As far as the psu, I do not think they really have a shelf life but it mainly depends on what hardware you are powering. I personally have Ultra LSP750 750w Power Supply(for the last 2 years) and I have no problem powering 5.5x 1tb drives(3.5tb internal sata and 2tb external usb3), Radeon 6790 powering three monitors, i5 processor and 16gb ram. So you should not have an issue but like I said, it depends on your hardware.

Share this post


Link to post
Share on other sites
WOW! It's not every support forum that you go to where TWO Admins answer a new member's query right off the bat. Man! We AIM TO PLEASE here at Scot's, huh? :w00t:

Share this post


Link to post
Share on other sites

Well, I have to disagree with leaving your computer on but that is just my opinion. I have not turned my machine off in almost a year besides the occasional reboot(kernel update and hardweare upgrade). The only machines I have had issues with are laptops. I have had a battery fail to hold a charge and one screen stopped working from leaving it on all the time but it could just been inferior hardware.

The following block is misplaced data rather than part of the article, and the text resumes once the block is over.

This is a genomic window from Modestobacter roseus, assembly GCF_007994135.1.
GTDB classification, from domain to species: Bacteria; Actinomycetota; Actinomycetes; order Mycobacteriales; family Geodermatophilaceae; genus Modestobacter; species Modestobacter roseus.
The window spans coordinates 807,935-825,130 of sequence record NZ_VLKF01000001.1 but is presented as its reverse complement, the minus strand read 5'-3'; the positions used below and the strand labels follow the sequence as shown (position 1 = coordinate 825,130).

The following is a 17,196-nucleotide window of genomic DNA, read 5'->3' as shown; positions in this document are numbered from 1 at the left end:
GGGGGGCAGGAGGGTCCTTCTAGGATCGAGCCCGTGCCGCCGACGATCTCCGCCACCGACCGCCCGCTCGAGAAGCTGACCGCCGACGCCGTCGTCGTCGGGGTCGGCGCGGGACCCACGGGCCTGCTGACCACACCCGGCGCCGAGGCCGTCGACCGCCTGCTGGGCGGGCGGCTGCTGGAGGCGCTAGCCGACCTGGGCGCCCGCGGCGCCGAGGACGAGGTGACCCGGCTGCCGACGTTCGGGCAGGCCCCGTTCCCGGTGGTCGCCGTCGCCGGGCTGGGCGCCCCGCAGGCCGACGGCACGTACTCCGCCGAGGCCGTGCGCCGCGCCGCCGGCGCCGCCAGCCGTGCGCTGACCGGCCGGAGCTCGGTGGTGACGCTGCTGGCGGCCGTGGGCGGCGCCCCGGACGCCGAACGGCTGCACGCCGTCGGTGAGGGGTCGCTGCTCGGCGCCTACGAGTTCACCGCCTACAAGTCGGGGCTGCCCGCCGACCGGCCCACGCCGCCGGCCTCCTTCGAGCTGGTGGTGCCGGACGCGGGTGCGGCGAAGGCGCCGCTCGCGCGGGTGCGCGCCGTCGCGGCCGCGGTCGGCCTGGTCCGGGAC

That said, I agree with Eric about the rest of his statement. :hysterical:

Share this post


Link to post
Share on other sites
WOW! It's not every support forum that you go to where TWO Admins answer a new member's query right off the bat. Man! We AIM TO PLEASE here at Scot's, huh? :w00t:

Actually, it would been a lot faster but I was at work when I read the post earlier. Good ole email notification B)

Share this post


Link to post
Share on other sites
Well, until one of us around here hits that Lottery, I guess you'll have to keep working. ;)

Nah this is far from working. I actually enjoy this stuff, go figure :wacko: :blink: B)

Share this post


Link to post
Share on other sites
I didn't mean what you do here. I meant your paying job across the street. Or do you not work across the street anymore?

I do, shhh... :whistling: :ph34r:

Share this post


Link to post
Share on other sites

You like that job? That's COOL! Liking your job is 90% of the battle. I envy you. I don't have a job at the moment, but there haven't been many that I truly liked... or if I did like them in the beginning, it didn't last. Kinda' like my love affairs. ;)

 

59abbot - Sorry for trashing your thread. Say the word and we can split these post off of this thread for you. :)

Share this post


Link to post
Share on other sites

welcome, 59abbot!

 

hope you enjoy your stay, here at scot's!

Share this post


Link to post
Share on other sites